10 Years Later “Black Up” Is Still a Groundbreaking Album


John Pham

“Black-Up” was originally released on June 28, 2011.

Isaac Brown, Assistant Editor

Shabazz Palaces released their debut studio album on June 28, 2011, and more than 10 years later their first album is still an incredible testament to the group’s unique work.

With two previous self-released EPs this was the group’s first album under Sub Pop, but this was not Palacer Lazaro’s first rodeo in the music industry. Ishmael Butler a.k.a. Palacer Lazaro has been in the hip-hop industry for a long time, and has done previous work with the group Digable Planets.

Tendai Maraire is the other half of the group. He is a longtime percussionist who joined forces with Lazaro after they met in the vibrant music scene of Seattle.

Five studio albums later the group is still going strong, releasing new music on a regular basis, but what led them here?

When the group released their first studio album “Black Up,” little was known about the Seattle duo. People knew it was Lazaro and Maraire, but the mysterious group with no press releases or interviews was rather obscure. That did not stop the duo from creating a work of art.

The album has 10 songs and runs for 36 minutes long, a very good balance of length and density, and has no features.

The variation of sounds on this project is very notable. The duo keeps a consistent new flow of new ideas and unique sounds throughout the entirety of the album.

The duo’s ability to use such unique sounds in a well-put-together and thorough approach is stunning. They are able to bring new ideas to a genre that has traditionally stuck to its roots with varying degrees of experimentation.

Hip-hop is a controversial genre known for its sometimes absurd and explicit themes, but Shabazz Palaces feels unlike any other in the genre.

Their other albums are vastly different from “Black Up,” and their 2017 twin release of “Quazarz: Born on a Gangster Star” and “Quazarz Vs. The Jealous Machines” were notably different from their previous work. The more short and broken-up songs, packed with new sounds and collaborations, are a more connected journey but have weak links that cannot seem to match the power of “Black Up.”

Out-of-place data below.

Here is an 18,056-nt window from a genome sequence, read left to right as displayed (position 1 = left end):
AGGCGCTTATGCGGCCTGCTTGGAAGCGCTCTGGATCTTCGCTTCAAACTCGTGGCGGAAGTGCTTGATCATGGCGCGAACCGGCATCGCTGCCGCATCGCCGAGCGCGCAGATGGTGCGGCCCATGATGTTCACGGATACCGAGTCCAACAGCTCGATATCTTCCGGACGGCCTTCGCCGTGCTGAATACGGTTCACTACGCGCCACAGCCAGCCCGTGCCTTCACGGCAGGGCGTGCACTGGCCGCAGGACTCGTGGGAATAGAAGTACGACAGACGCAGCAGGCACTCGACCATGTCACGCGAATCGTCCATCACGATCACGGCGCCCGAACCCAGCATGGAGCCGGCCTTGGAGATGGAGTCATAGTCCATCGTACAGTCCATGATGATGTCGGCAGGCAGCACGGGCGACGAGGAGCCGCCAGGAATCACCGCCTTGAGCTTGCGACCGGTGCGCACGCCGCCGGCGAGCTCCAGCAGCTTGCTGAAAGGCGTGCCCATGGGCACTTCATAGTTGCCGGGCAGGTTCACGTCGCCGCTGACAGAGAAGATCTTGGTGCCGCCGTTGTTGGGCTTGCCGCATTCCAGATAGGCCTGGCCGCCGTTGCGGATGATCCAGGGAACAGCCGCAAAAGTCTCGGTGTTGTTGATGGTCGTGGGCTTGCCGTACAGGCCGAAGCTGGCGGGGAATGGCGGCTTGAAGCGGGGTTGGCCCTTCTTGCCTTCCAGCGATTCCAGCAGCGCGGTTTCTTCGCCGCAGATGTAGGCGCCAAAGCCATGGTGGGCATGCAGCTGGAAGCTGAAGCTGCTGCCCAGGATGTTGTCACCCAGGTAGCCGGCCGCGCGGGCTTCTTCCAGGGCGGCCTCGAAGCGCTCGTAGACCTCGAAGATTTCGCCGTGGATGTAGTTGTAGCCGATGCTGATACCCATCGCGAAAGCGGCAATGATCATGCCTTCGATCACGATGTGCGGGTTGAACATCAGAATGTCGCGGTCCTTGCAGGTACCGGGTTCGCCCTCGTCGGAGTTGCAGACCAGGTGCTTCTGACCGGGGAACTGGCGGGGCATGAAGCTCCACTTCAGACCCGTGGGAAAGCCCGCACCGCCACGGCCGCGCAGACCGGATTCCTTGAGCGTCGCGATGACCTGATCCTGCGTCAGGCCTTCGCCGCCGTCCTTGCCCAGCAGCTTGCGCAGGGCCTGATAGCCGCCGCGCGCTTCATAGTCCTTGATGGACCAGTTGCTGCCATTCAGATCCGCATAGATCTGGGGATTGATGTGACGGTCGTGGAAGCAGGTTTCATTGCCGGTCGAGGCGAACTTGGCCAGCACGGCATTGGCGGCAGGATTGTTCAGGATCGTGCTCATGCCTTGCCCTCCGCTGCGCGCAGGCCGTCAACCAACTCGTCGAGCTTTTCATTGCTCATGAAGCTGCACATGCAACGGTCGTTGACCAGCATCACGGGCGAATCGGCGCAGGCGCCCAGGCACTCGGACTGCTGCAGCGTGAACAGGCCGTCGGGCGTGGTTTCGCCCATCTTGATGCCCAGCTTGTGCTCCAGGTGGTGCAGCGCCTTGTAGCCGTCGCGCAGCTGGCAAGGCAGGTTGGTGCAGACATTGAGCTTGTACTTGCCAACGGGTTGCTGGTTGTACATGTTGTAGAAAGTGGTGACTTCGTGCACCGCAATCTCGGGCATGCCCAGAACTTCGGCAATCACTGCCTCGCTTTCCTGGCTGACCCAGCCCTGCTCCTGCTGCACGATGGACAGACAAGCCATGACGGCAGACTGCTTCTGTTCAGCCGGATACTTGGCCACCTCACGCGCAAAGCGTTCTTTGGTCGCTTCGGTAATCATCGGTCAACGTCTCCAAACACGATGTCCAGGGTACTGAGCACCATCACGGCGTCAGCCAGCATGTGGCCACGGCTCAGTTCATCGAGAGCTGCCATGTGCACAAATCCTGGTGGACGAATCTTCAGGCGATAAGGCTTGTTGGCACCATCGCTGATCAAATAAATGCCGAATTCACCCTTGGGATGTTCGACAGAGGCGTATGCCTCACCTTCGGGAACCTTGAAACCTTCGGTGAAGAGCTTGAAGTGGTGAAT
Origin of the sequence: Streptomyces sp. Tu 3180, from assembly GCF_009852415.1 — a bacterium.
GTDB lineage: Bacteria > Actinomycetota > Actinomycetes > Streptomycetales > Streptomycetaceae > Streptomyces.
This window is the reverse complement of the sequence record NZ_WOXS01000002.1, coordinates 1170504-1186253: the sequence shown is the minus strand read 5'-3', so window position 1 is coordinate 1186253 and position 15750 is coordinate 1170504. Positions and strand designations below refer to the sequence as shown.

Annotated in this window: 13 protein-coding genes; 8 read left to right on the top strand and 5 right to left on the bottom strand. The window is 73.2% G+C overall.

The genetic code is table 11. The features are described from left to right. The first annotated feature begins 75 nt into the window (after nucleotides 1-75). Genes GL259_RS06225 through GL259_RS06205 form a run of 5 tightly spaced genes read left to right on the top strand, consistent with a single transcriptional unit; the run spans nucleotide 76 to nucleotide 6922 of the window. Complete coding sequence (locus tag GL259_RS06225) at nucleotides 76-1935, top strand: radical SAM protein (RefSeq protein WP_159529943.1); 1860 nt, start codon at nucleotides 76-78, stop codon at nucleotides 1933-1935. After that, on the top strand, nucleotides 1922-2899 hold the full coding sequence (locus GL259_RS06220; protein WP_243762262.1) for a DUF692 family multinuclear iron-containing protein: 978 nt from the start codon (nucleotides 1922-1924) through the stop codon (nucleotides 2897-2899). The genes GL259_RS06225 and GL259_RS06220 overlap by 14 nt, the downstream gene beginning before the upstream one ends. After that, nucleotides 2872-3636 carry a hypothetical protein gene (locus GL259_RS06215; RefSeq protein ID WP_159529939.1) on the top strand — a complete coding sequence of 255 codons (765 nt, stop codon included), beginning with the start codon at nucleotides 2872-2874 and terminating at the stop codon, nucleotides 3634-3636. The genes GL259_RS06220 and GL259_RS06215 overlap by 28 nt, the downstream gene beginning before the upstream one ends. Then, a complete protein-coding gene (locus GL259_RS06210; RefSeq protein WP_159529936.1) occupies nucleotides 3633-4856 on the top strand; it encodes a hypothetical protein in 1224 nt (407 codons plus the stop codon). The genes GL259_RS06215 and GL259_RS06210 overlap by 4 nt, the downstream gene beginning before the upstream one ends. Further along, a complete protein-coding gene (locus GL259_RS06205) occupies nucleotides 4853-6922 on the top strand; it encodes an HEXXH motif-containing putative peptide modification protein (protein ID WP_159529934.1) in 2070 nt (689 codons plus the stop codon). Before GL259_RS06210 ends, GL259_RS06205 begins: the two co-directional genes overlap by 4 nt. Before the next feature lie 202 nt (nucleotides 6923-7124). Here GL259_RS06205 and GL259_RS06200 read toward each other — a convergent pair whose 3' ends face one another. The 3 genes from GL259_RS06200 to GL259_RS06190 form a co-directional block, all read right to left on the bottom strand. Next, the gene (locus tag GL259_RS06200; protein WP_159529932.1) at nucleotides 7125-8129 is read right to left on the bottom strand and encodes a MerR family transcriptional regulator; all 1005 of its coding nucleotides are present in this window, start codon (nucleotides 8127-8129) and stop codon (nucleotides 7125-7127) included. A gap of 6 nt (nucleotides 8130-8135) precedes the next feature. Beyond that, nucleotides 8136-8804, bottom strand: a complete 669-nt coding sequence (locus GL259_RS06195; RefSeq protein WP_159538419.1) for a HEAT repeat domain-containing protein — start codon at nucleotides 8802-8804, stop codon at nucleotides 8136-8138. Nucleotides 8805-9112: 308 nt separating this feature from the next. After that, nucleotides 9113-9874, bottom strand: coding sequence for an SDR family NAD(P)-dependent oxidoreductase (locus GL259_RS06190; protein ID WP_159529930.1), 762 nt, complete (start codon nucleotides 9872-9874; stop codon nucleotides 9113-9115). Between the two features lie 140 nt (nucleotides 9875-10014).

Some stand-out tracks from the album include “Are You… Can You… Were You? (Felt),” “Free Press and Curl,” and “Swerve… The Reeping of All That Is Worthwhile (Noir Not Withstanding).” 

“Are You… Can You… Were You? (Felt)” is an emotional tale of being Black in America, and it critiques the culture in hip-hop that is filled with materialism.

The lyrics of the song help to highlight the ways in which the culture has been pushed in the wrong direction, and for Butler, this means a heavy rap song. 

The song is broken into two distinct parts, one a more laid-back and slow-moving groove with Butler rapping over the top, and the other a more fast-paced and heavy-hitting traditional rap moment.

The song is extremely complex and feels very futuristic, but holds a sense of nostalgia in my mind.

“Free Press and Curl” is the beginning song for the album, and offers a strong introduction into what is to come. It has the heavy bass that is seen throughout the project, but is also filled with more laid back vocals as the song progresses. Near the end it brings more of a high vocal catchy feeling to it, but it moves back to heavy bass and finishes at a similar place to where it started.

This song feels like the perfect way to welcome the listener into what is to come.

“Swerve… The Reeping of All That Is Worthwhile (Noir Not Withstanding)” ends the album off with a long tale of the album’s theme of being Black in America. It has multiple segments and feels like the perfect ending to the album. The heavy bass and rapping of the first part move smoothly into a female voice singing over a toned down relaxing beat and finally ends with a simple percussion and singing bit with a strong message of black empowerment. A steady groove carries the song as it wraps up the album and sends you off into the world again.

With such a unique sound this album was groundbreaking at the time and it met large critical acclaim, and most notably the popular blog Gorilla Vs. Bear placing the album as Best Album of 2011. Now 10 years later as critics wrapped up the 2010’s Pitchfork placed it at number 179 of the 200 best albums of the 2010‘s. While that isn’t super high on the list it’s still important to recognize the impact this album has made on hip hop culture and beyond.

This album still feels relevant to this day and feels modern in its sounds, and has yet to be matched by any of the artists today. The duo has set themselves apart from the rest in the time since, but still maintain the low level of fame and fandom they started with.

I rate this album 10/10, for it holds so much uniqueness in an accessible and easy listening package. It soars through an entire sea of emotions and new and mysterious sounds across its 36 minute run time, but does not cloud the duo’s ability to experiment with different sounds throughout the project.

The wave of creativity that the group rides on is not to be overlooked. I encourage you to listen to their entire library, but especially encourage you to indulge in “Black Up.”